if/when i get back into the formula cars, it will be in a crossle 32/35 for the reasons that its a great club ford in scca, and its pretty much the car to have for vintage racing as well, or in a car that has been converted to run the new hondas Fit motors that are being proposed(if it goes through).

the 32/35 can do both vintage and club ford with SCCA and do very well.

some of the other crossle designs are not as good, but from what i see the 32 or the 35 is the one to get, AND as i said earlier, parts are still being made. thats a big deal when choosing a car and keeping it running.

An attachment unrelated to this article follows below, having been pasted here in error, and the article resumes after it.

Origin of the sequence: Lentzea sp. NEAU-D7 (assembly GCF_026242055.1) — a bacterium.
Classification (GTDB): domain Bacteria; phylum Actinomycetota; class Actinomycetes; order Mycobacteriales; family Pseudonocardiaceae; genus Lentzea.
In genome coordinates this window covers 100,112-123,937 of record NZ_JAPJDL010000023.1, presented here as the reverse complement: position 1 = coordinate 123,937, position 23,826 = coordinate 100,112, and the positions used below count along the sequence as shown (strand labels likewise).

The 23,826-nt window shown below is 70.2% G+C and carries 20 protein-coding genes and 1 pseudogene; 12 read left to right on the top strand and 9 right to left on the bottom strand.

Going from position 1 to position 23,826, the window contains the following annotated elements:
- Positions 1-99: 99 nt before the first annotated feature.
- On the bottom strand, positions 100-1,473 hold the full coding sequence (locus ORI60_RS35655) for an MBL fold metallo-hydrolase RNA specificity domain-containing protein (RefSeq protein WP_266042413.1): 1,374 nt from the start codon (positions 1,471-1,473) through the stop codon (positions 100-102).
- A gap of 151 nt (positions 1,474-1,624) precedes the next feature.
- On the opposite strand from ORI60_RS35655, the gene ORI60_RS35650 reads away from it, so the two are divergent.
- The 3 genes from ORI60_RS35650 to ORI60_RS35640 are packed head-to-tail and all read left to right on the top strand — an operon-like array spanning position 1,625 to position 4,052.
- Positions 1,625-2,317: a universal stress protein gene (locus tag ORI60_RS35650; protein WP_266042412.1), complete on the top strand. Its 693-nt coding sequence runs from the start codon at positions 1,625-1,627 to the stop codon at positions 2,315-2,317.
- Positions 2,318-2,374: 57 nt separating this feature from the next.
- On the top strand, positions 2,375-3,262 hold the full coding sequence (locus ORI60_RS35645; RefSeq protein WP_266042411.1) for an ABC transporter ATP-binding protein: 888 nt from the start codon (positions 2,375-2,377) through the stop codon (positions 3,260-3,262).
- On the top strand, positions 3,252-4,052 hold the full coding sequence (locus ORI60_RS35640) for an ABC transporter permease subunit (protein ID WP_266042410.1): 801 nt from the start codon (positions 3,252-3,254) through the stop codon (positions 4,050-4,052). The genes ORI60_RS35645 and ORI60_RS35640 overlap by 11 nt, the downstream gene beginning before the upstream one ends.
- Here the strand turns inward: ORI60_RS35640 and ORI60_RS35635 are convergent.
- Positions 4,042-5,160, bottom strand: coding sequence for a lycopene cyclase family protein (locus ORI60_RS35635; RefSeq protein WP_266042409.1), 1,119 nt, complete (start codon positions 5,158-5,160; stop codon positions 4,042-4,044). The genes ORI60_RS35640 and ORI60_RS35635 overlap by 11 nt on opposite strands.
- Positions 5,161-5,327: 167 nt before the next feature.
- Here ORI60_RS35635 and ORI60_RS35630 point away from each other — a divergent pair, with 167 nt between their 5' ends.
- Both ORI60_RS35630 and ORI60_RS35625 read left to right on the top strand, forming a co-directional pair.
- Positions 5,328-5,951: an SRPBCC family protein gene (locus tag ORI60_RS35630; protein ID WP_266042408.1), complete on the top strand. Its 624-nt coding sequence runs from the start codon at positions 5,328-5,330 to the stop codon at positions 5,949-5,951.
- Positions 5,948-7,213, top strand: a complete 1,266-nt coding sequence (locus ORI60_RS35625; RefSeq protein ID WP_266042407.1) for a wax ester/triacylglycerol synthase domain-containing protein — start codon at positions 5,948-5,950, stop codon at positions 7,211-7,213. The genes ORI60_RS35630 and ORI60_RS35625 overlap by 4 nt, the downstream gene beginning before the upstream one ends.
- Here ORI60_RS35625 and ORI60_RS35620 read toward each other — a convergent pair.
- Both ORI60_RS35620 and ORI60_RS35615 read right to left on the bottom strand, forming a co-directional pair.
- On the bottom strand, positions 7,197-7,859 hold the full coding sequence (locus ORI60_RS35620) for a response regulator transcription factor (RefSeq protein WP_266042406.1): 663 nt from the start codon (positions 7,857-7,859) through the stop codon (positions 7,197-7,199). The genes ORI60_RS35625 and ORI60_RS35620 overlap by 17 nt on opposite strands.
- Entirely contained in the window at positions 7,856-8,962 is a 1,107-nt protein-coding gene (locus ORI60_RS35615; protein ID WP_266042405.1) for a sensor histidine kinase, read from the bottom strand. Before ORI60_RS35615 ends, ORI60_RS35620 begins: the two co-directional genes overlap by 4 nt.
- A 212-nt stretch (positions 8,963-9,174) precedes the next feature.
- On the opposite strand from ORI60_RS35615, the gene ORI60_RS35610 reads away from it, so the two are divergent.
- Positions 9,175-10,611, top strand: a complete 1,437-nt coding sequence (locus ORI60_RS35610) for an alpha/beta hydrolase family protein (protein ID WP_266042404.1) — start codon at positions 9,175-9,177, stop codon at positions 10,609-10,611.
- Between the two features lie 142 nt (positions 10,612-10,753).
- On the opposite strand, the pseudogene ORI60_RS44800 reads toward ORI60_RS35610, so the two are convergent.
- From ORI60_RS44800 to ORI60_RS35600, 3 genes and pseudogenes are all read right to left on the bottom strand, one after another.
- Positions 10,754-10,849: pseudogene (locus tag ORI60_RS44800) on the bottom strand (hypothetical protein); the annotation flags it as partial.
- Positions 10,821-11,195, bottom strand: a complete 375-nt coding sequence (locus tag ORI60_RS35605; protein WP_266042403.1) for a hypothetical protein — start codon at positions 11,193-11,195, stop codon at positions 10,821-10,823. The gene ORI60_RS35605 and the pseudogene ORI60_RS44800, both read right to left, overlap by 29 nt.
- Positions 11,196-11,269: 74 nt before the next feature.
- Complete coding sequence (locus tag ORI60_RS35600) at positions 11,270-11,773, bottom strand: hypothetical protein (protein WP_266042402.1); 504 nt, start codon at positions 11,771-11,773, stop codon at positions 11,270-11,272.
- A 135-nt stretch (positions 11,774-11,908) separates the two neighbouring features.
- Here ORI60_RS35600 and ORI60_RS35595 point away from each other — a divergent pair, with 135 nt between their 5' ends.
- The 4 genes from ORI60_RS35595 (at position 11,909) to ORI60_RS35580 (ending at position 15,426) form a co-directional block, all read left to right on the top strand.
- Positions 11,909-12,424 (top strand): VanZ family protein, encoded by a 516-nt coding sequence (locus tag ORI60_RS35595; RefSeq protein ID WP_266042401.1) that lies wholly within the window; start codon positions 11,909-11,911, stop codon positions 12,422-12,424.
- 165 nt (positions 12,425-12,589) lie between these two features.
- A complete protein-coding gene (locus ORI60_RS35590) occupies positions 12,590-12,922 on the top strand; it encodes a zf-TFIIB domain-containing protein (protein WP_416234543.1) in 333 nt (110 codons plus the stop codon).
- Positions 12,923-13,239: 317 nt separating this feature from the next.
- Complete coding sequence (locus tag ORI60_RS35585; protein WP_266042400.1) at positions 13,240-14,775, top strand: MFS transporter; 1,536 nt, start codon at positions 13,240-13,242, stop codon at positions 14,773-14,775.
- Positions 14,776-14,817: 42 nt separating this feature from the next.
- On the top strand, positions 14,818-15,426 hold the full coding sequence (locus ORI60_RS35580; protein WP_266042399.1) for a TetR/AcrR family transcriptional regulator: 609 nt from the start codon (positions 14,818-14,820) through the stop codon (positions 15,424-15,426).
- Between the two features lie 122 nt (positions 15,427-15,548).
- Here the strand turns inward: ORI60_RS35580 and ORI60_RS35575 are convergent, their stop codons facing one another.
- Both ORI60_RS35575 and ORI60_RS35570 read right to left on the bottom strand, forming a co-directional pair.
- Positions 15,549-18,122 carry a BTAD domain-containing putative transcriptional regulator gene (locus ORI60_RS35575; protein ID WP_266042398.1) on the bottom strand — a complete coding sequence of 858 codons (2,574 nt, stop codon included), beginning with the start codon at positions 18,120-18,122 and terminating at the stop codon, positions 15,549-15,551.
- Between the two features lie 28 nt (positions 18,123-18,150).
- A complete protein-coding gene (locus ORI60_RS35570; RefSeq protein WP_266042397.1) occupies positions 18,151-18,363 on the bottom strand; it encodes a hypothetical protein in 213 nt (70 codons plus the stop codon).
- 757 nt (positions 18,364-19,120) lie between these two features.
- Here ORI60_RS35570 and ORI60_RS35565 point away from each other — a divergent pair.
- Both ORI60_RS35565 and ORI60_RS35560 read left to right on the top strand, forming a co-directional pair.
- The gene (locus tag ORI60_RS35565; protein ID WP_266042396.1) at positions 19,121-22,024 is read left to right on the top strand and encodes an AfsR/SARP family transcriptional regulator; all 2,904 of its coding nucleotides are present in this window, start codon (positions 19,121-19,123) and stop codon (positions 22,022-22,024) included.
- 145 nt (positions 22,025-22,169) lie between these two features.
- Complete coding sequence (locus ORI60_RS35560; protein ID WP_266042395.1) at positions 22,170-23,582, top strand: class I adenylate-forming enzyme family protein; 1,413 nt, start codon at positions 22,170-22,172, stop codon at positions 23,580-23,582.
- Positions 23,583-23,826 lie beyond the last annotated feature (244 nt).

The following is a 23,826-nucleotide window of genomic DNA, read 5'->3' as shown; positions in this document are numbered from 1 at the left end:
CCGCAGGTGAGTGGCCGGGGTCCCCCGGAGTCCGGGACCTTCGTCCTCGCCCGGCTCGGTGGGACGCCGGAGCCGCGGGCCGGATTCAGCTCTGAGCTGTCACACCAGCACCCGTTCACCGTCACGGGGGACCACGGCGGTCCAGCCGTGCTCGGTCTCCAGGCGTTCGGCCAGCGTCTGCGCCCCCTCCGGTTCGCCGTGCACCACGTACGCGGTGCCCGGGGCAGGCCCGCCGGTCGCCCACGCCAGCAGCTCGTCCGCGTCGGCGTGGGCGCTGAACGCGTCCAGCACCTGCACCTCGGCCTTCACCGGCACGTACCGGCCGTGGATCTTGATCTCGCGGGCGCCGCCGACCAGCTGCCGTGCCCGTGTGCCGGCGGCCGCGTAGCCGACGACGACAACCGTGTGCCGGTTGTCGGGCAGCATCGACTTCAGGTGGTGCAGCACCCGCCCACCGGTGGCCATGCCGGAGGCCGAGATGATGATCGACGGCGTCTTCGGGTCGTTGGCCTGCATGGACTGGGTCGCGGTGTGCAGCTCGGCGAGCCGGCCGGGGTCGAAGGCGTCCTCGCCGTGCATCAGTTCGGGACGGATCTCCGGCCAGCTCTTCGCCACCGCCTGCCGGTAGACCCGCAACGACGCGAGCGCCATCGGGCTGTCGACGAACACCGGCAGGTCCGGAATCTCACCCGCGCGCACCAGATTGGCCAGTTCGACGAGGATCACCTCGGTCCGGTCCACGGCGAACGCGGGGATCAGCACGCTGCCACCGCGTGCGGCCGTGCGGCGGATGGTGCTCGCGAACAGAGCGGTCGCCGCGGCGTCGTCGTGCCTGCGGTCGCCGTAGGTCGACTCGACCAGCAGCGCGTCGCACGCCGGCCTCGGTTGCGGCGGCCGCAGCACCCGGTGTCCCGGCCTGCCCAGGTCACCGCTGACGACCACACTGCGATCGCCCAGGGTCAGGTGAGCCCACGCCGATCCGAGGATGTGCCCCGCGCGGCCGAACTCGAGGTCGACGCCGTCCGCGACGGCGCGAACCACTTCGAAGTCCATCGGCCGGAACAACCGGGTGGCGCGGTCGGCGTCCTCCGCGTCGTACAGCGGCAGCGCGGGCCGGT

vintage FF =1969-1972
club fords=1973-1983(outboard shocks is the big distinction)
FF= 1984-current
 

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I am an average sized guy
5'11" 195 lbs, i could just squeeze into my swift DB-1.
I had a titan MK6C, and it was a very big cockpit( if a guy doesnt fit this car, i have no idea what car he could fit, just my experience sitting in lots of different cars). no issues at all for fitting into the car. I have tried on a lotus 51, and there was no way i could get in without destroying the windsheild with my shoulders, i was too broad.
My Club Ford (Royale RP21), is my normal ride. I just started racing a friend's DB1. The Royale seems like a Town Car in comparison. I'm 5'10" 175# and the Swift is tight in the shoulders. The pedal box is tiny and I get black and blue marks on my shins from the shocks but it doesn't matter. When you're on track, you forget all about it. I know people much larger than I who find a way to fit in a Swift; when there's a will, there's a way.